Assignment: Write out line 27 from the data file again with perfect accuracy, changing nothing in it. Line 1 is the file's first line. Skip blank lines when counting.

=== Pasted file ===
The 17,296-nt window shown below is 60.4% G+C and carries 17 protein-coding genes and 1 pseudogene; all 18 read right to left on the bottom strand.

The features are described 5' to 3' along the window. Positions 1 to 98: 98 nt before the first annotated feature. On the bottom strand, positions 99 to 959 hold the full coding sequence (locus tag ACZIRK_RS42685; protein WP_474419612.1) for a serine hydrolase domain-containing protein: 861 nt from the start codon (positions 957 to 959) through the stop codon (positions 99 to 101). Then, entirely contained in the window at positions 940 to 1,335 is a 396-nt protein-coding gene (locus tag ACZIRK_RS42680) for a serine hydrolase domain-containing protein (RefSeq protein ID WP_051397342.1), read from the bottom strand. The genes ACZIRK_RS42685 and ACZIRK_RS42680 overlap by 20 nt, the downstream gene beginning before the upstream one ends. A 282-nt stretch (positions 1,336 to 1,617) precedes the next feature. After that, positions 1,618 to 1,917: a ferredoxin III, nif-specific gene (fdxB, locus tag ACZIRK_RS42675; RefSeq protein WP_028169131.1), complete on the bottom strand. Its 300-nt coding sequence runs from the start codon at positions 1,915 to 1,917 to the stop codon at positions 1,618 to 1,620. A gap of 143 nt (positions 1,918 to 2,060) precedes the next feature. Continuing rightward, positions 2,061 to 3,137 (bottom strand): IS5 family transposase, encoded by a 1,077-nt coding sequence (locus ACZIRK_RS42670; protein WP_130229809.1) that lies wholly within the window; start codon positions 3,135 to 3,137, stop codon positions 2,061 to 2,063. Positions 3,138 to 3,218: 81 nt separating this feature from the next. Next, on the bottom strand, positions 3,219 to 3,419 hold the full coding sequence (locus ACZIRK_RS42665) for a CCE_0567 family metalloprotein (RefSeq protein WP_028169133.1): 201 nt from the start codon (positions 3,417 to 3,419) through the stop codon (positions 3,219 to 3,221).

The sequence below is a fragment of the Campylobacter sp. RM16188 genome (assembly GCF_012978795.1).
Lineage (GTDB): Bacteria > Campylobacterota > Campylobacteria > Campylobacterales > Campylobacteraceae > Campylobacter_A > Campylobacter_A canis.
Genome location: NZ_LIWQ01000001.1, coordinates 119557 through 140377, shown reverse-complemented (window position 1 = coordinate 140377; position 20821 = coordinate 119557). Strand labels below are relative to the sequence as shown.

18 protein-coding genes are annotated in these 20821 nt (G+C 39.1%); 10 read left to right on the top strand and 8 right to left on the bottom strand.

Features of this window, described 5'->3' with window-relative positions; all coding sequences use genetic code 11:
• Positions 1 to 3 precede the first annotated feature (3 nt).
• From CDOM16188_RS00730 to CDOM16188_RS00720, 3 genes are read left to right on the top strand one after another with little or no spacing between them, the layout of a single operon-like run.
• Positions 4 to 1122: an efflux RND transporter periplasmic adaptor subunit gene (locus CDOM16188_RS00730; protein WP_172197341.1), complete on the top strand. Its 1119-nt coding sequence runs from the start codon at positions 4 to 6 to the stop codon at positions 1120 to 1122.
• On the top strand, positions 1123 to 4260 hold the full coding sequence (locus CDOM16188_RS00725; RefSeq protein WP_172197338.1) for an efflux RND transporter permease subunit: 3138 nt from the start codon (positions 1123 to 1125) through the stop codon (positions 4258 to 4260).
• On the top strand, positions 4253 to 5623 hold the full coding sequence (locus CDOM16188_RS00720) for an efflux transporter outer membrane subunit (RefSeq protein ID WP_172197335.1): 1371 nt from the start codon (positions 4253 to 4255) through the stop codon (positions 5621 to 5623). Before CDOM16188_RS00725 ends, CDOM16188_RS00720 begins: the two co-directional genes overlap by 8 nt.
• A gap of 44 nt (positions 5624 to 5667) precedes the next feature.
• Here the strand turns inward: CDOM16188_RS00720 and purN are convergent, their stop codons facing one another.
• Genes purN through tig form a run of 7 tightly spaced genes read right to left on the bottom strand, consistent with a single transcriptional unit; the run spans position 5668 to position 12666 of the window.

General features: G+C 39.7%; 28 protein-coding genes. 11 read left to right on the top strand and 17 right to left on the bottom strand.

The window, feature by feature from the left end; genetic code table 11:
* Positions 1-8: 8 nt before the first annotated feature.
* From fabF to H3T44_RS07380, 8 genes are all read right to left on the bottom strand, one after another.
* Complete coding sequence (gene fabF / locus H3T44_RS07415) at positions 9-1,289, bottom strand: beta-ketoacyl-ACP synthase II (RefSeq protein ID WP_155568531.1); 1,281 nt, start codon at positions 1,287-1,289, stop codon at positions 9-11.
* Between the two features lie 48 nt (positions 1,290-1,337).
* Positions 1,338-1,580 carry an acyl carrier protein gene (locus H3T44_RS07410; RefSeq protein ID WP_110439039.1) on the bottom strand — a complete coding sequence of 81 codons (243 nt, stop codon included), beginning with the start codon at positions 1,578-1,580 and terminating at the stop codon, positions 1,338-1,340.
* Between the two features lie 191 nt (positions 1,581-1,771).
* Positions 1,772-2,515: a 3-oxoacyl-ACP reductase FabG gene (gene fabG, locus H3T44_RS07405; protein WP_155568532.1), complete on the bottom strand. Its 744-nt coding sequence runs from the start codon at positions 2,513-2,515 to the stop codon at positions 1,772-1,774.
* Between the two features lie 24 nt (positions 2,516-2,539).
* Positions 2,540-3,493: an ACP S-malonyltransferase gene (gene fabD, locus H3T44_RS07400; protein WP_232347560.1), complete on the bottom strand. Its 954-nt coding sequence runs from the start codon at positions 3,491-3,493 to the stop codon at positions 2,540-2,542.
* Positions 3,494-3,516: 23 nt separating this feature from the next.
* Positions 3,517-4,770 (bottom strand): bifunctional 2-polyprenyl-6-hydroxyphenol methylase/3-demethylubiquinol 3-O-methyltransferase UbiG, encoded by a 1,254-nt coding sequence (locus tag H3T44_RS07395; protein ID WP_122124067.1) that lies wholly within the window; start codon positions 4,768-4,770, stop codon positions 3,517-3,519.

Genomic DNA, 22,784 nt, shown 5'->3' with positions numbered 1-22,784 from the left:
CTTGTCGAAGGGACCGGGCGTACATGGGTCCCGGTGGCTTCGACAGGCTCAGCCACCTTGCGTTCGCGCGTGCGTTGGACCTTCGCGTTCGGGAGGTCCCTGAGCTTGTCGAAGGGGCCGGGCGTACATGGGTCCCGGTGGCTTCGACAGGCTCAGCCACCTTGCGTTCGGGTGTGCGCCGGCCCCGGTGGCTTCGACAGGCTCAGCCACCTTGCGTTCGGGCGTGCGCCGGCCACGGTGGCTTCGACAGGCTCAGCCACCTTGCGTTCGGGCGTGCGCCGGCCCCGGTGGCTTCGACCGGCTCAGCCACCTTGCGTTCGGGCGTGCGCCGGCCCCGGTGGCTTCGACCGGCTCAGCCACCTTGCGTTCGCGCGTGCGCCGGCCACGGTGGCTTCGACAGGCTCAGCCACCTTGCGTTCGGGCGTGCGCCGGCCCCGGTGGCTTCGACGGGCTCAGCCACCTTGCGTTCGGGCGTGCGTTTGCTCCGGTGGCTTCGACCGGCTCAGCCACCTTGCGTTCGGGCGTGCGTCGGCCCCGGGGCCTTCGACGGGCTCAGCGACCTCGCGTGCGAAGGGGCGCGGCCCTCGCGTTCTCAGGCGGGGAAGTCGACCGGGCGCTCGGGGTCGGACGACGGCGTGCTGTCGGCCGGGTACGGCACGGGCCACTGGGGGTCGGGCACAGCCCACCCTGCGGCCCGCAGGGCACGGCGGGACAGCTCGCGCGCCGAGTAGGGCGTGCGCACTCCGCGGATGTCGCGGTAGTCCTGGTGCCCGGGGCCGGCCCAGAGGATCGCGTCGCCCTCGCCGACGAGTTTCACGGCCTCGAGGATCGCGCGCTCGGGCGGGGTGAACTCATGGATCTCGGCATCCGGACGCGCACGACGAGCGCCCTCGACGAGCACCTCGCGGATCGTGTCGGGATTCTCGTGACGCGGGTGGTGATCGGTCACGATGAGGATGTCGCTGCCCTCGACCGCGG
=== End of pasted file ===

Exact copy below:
* Positions 3,494-3,516: 23 nt separating this feature from the next.